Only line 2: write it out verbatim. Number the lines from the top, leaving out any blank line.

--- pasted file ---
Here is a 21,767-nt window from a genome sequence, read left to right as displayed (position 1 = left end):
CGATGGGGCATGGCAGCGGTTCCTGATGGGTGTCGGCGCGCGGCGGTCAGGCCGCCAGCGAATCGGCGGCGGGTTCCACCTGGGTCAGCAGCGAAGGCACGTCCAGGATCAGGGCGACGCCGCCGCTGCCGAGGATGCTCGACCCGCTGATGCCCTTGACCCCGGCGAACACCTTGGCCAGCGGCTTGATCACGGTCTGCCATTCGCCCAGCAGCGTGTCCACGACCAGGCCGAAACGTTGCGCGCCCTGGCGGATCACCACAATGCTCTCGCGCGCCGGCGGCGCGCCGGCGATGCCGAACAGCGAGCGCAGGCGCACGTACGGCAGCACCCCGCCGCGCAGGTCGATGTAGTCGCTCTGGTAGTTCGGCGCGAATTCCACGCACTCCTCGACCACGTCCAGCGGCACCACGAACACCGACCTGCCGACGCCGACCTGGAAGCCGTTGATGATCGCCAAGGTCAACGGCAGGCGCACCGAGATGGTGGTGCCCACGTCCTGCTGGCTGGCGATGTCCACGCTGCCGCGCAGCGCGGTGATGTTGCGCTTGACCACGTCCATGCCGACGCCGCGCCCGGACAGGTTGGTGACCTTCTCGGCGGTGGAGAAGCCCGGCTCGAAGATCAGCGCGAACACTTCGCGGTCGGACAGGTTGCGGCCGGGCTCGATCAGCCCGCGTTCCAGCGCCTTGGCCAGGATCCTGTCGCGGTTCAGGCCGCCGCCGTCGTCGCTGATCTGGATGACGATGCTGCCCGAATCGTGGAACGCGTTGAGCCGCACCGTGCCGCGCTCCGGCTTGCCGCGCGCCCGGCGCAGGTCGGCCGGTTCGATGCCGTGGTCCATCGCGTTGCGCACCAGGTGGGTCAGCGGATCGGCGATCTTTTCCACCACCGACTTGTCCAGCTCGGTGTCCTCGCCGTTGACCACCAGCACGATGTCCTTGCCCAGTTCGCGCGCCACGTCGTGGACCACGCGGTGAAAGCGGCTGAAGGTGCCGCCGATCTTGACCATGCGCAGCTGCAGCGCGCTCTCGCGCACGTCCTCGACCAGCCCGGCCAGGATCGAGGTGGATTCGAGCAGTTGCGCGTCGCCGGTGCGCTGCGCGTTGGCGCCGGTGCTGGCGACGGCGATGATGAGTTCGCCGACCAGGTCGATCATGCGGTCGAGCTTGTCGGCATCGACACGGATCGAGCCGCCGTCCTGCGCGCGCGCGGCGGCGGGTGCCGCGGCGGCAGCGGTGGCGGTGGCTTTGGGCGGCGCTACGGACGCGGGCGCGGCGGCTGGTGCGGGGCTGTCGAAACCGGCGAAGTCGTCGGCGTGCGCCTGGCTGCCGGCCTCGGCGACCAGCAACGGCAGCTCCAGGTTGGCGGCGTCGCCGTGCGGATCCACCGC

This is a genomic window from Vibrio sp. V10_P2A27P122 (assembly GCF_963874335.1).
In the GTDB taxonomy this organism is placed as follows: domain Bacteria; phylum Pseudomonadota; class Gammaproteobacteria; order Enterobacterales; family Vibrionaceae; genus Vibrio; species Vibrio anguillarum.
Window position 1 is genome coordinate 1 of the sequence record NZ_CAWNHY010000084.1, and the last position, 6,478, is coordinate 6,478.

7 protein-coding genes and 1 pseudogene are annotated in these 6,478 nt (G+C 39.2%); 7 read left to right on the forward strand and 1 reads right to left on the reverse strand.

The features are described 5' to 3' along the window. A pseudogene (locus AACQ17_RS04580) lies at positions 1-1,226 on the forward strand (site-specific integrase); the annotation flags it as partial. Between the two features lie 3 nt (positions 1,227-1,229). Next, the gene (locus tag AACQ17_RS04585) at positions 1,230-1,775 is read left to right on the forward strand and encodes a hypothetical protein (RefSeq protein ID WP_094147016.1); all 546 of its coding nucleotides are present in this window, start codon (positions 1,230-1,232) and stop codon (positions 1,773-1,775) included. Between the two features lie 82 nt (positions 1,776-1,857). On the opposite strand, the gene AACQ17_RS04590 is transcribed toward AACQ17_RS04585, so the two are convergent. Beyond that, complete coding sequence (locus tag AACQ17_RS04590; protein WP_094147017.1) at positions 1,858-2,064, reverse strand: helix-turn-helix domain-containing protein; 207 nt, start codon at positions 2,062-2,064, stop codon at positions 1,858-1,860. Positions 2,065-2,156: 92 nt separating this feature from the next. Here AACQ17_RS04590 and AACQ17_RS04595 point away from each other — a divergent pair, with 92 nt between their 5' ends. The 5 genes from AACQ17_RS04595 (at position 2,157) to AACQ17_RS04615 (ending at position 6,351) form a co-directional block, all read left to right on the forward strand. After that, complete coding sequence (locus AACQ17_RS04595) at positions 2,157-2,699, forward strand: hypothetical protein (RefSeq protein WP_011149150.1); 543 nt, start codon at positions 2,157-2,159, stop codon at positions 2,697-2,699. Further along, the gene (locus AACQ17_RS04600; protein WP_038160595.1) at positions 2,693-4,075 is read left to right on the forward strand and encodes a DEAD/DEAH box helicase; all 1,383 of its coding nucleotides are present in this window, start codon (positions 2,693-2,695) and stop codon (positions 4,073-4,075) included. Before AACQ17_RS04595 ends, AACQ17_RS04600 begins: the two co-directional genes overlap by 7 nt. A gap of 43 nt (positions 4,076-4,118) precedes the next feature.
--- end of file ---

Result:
CGATGGGGCATGGCAGCGGTTCCTGATGGGTGTCGGCGCGCGGCGGTCAGGCCGCCAGCGAATCGGCGGCGGGTTCCACCTGGGTCAGCAGCGAAGGCACGTCCAGGATCAGGGCGACGCCGCCGCTGCCGAGGATGCTCGACCCGCTGATGCCCTTGACCCCGGCGAACACCTTGGCCAGCGGCTTGATCACGGTCTGCCATTCGCCCAGCAGCGTGTCCACGACCAGGCCGAAACGTTGCGCGCCCTGGCGGATCACCACAATGCTCTCGCGCGCCGGCGGCGCGCCGGCGATGCCGAACAGCGAGCGCAGGCGCACGTACGGCAGCACCCCGCCGCGCAGGTCGATGTAGTCGCTCTGGTAGTTCGGCGCGAATTCCACGCACTCCTCGACCACGTCCAGCGGCACCACGAACACCGACCTGCCGACGCCGACCTGGAAGCCGTTGATGATCGCCAAGGTCAACGGCAGGCGCACCGAGATGGTGGTGCCCACGTCCTGCTGGCTGGCGATGTCCACGCTGCCGCGCAGCGCGGTGATGTTGCGCTTGACCACGTCCATGCCGACGCCGCGCCCGGACAGGTTGGTGACCTTCTCGGCGGTGGAGAAGCCCGGCTCGAAGATCAGCGCGAACACTTCGCGGTCGGACAGGTTGCGGCCGGGCTCGATCAGCCCGCGTTCCAGCGCCTTGGCCAGGATCCTGTCGCGGTTCAGGCCGCCGCCGTCGTCGCTGATCTGGATGACGATGCTGCCCGAATCGTGGAACGCGTTGAGCCGCACCGTGCCGCGCTCCGGCTTGCCGCGCGCCCGGCGCAGGTCGGCCGGTTCGATGCCGTGGTCCATCGCGTTGCGCACCAGGTGGGTCAGCGGATCGGCGATCTTTTCCACCACCGACTTGTCCAGCTCGGTGTCCTCGCCGTTGACCACCAGCACGATGTCCTTGCCCAGTTCGCGCGCCACGTCGTGGACCACGCGGTGAAAGCGGCTGAAGGTGCCGCCGATCTTGACCATGCGCAGCTGCAGCGCGCTCTCGCGCACGTCCTCGACCAGCCCGGCCAGGATCGAGGTGGATTCGAGCAGTTGCGCGTCGCCGGTGCGCTGCGCGTTGGCGCCGGTGCTGGCGACGGCGATGATGAGTTCGCCGACCAGGTCGATCATGCGGTCGAGCTTGTCGGCATCGACACGGATCGAGCCGCCGTCCTGCGCGCGCGCGGCGGCGGGTGCCGCGGCGGCAGCGGTGGCGGTGGCTTTGGGCGGCGCTACGGACGCGGGCGCGGCGGCTGGTGCGGGGCTGTCGAAACCGGCGAAGTCGTCGGCGTGCGCCTGGCTGCCGGCCTCGGCGACCAGCAACGGCAGCTCCAGGTTGGCGGCGTCGCCGTGCGGATCCACCGC